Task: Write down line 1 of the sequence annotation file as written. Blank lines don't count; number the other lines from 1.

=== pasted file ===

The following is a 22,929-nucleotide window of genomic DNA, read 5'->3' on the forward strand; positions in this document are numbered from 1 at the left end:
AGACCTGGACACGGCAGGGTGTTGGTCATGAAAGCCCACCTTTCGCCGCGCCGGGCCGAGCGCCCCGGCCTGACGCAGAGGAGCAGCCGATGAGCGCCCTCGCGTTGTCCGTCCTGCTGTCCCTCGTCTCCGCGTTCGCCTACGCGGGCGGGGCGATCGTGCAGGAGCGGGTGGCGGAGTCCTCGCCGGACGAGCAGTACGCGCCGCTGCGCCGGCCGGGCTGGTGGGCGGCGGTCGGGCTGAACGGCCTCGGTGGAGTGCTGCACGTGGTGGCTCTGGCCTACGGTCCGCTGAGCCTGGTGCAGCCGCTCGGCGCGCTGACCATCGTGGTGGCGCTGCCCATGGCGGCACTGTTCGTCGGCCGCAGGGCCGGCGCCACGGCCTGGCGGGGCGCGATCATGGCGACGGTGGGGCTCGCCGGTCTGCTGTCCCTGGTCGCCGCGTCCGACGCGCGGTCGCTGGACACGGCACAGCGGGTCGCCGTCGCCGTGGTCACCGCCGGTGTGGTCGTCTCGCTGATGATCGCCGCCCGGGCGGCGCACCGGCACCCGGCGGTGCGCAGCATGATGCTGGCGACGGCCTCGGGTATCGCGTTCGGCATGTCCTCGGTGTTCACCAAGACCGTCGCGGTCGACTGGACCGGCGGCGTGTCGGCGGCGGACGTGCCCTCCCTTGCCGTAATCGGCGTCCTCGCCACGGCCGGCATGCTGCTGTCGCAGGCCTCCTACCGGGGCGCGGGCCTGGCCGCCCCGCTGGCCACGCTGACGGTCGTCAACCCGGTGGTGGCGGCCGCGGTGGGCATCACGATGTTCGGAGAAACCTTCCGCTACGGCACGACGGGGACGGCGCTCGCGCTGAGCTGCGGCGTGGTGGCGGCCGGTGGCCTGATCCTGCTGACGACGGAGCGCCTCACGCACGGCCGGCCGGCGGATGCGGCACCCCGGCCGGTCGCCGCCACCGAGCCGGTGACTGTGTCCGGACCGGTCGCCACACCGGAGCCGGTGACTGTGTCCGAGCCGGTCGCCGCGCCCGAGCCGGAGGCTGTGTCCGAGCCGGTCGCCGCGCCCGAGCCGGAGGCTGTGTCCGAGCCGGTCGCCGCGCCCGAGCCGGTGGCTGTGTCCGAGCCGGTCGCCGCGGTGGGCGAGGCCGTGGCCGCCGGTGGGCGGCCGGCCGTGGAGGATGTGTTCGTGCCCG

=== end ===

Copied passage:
The following is a 22,929-nucleotide window of genomic DNA, read 5'->3' on the forward strand; positions in this document are numbered from 1 at the left end: